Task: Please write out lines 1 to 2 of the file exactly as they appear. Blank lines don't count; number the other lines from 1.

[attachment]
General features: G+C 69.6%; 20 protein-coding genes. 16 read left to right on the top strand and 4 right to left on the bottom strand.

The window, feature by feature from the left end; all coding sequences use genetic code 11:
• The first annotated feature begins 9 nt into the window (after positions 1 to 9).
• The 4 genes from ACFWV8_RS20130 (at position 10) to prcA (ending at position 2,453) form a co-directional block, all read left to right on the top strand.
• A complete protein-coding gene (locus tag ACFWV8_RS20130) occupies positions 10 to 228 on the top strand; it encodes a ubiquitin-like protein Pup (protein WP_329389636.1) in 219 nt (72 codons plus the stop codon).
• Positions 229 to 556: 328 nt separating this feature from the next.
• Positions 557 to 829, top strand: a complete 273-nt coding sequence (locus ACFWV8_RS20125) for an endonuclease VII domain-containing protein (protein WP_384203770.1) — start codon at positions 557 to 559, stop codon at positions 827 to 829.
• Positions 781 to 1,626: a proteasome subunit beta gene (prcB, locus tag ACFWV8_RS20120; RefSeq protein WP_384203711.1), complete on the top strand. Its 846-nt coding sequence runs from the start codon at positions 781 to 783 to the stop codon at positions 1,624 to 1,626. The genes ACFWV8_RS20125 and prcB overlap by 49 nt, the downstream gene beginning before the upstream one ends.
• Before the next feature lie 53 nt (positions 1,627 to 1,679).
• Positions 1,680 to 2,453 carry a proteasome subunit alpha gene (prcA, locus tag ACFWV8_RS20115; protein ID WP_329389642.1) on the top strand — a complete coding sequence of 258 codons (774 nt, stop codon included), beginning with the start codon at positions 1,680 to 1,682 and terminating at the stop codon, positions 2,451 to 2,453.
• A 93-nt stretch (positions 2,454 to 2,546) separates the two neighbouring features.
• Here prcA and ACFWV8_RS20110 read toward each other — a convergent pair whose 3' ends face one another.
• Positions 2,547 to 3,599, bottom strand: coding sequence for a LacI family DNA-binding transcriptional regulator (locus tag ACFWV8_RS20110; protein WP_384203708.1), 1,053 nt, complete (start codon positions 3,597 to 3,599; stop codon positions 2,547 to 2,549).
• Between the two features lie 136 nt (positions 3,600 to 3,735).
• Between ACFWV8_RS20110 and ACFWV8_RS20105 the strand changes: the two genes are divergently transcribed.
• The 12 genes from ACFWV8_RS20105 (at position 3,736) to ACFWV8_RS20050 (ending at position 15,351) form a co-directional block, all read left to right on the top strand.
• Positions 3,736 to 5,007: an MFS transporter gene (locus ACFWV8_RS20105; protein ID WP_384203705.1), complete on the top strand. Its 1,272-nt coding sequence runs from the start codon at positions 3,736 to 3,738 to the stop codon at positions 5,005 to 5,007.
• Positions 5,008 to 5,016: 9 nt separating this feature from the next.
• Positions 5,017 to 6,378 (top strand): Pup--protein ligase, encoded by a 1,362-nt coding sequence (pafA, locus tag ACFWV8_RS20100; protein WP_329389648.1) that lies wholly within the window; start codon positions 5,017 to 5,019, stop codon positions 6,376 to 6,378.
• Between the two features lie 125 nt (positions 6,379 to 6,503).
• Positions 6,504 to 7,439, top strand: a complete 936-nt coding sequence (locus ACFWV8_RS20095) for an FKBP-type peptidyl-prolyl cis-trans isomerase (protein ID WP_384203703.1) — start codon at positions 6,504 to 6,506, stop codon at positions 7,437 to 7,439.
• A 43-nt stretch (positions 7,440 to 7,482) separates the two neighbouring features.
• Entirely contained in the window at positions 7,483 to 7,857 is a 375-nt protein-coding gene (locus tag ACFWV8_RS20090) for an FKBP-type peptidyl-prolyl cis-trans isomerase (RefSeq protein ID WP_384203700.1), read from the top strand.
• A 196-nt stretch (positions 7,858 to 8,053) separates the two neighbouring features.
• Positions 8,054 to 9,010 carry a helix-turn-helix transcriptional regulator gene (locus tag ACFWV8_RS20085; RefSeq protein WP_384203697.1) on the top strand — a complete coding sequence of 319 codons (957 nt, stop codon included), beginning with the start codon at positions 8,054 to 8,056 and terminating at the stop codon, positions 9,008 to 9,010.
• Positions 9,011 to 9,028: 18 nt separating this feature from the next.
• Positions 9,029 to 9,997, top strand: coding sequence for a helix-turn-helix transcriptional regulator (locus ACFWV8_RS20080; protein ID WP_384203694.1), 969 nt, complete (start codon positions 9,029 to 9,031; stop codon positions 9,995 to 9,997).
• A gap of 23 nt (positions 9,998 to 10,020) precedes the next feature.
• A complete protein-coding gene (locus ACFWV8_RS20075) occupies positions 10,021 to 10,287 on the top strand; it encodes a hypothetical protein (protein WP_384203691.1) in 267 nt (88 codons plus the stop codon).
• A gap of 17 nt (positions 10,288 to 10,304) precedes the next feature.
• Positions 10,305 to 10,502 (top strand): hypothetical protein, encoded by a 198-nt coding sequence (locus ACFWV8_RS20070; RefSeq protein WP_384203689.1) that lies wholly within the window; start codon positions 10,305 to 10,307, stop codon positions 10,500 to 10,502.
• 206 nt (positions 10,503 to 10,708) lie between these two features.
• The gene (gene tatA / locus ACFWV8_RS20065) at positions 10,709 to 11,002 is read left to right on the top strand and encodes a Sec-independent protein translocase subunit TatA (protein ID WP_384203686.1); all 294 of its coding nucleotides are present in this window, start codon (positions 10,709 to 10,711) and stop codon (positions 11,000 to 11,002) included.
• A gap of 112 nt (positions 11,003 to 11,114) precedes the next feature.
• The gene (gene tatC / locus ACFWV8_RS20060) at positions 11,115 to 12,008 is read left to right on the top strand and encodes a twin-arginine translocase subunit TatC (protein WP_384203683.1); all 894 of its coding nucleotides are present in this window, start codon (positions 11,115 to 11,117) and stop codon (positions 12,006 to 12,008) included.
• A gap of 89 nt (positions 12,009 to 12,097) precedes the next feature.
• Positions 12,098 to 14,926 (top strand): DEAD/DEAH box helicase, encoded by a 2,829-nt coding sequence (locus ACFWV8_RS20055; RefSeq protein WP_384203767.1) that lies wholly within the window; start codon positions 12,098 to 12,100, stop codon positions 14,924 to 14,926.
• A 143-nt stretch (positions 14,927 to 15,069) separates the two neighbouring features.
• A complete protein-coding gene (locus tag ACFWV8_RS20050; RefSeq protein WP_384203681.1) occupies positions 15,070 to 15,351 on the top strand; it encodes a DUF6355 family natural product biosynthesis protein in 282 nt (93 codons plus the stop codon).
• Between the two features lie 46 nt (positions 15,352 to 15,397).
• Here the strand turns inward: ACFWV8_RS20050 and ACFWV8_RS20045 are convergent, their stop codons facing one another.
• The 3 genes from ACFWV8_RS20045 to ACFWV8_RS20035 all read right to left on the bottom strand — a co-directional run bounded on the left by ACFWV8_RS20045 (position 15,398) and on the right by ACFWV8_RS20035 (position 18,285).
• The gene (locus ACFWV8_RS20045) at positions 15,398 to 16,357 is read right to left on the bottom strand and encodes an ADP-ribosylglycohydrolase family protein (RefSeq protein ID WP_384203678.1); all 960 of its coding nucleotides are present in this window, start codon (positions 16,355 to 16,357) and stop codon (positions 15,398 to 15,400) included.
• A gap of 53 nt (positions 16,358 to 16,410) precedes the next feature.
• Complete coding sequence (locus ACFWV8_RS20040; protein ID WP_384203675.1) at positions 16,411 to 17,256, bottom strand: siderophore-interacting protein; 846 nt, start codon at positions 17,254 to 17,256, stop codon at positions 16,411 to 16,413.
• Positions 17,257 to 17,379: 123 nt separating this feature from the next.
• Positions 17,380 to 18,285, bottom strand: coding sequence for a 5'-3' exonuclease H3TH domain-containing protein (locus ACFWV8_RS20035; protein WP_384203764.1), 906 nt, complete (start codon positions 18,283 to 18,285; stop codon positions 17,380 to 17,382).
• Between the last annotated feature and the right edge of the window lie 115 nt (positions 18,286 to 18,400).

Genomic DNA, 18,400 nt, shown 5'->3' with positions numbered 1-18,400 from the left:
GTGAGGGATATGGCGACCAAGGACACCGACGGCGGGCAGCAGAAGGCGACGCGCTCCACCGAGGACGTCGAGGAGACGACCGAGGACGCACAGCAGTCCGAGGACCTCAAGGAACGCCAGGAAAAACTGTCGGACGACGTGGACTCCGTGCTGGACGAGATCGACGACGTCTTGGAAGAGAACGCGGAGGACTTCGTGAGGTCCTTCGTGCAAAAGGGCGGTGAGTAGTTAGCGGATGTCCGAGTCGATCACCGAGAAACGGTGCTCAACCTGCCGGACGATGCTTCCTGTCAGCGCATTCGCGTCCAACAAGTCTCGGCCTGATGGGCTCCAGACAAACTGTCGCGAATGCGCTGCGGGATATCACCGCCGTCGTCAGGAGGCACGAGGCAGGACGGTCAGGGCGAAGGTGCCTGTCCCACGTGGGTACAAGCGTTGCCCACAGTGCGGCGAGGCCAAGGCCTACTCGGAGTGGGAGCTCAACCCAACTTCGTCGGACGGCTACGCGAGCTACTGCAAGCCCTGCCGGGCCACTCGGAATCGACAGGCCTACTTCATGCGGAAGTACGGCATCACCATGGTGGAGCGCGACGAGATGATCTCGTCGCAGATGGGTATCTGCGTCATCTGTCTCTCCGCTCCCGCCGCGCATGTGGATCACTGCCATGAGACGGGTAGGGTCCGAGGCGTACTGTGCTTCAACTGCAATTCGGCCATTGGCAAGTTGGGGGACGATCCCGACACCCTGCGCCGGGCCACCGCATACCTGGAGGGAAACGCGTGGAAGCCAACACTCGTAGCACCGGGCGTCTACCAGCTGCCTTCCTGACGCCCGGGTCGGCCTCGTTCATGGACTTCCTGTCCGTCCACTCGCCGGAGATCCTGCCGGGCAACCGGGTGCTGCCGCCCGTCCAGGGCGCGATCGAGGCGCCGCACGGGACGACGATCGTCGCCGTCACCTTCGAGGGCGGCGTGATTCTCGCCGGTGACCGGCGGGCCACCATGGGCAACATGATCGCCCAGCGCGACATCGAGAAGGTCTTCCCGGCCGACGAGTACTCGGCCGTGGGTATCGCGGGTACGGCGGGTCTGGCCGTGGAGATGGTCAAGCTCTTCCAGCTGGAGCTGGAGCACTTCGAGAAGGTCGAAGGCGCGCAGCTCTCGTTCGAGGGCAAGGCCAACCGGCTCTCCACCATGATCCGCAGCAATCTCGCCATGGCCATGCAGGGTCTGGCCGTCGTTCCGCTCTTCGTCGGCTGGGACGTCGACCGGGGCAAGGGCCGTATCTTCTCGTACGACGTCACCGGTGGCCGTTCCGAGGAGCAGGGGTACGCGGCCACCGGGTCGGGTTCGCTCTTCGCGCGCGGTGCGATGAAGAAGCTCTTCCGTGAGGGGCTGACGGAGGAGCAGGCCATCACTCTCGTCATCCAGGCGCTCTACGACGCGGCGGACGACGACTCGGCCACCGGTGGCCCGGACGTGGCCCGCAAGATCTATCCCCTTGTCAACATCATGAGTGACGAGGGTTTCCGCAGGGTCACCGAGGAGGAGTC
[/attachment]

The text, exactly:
General features: G+C 69.6%; 20 protein-coding genes. 16 read left to right on the top strand and 4 right to left on the bottom strand.

The window, feature by feature from the left end; all coding sequences use genetic code 11: